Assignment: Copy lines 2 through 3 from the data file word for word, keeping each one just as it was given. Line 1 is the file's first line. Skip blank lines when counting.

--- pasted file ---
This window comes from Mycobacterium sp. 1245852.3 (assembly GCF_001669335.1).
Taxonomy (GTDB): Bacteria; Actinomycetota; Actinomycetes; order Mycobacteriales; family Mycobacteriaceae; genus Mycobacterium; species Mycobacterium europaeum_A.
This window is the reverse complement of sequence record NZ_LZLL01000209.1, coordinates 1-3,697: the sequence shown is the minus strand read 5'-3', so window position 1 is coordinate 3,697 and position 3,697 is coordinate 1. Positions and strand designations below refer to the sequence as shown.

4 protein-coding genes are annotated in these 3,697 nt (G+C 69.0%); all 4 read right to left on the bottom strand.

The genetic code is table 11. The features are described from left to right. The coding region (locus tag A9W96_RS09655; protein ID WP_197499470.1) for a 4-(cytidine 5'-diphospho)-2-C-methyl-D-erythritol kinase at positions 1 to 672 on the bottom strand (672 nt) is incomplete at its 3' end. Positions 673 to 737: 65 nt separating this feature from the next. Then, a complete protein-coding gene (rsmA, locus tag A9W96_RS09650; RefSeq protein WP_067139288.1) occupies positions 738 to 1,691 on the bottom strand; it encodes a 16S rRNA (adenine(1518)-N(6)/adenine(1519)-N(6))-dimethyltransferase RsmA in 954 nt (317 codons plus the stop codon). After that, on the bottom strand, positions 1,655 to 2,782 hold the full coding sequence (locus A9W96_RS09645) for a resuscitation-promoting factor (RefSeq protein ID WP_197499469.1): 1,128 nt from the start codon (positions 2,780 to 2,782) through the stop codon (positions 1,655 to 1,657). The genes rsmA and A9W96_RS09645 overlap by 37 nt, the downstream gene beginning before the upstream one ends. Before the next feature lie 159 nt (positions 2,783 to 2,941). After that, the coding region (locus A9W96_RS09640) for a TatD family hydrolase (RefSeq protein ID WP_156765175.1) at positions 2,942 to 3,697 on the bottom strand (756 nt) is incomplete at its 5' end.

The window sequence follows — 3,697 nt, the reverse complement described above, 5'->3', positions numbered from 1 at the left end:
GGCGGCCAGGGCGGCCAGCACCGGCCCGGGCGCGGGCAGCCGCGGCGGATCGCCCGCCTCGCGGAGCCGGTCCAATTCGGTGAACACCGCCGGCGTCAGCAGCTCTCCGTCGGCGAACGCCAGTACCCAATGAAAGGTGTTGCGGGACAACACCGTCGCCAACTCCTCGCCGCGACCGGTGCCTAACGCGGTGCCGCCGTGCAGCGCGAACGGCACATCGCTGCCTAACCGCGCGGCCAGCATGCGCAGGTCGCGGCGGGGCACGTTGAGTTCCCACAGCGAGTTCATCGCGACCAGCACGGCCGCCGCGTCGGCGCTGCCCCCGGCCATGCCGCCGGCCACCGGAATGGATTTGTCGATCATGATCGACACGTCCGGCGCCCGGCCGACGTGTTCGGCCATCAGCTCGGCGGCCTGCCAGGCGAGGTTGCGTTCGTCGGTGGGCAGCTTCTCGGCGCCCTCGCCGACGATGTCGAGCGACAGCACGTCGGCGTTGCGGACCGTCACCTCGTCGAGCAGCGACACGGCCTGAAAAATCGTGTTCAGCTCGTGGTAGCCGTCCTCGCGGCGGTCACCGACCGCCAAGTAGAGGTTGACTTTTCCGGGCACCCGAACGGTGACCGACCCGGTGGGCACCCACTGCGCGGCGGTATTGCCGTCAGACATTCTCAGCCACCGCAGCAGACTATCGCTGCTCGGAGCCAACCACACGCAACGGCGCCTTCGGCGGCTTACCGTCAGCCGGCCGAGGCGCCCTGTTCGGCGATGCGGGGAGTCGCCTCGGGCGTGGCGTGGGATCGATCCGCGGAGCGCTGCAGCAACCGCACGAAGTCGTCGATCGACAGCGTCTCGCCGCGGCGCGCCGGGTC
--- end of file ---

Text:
Taxonomy (GTDB): Bacteria; Actinomycetota; Actinomycetes; order Mycobacteriales; family Mycobacteriaceae; genus Mycobacterium; species Mycobacterium europaeum_A.
This window is the reverse complement of sequence record NZ_LZLL01000209.1, coordinates 1-3,697: the sequence shown is the minus strand read 5'-3', so window position 1 is coordinate 3,697 and position 3,697 is coordinate 1. Positions and strand designations below refer to the sequence as shown.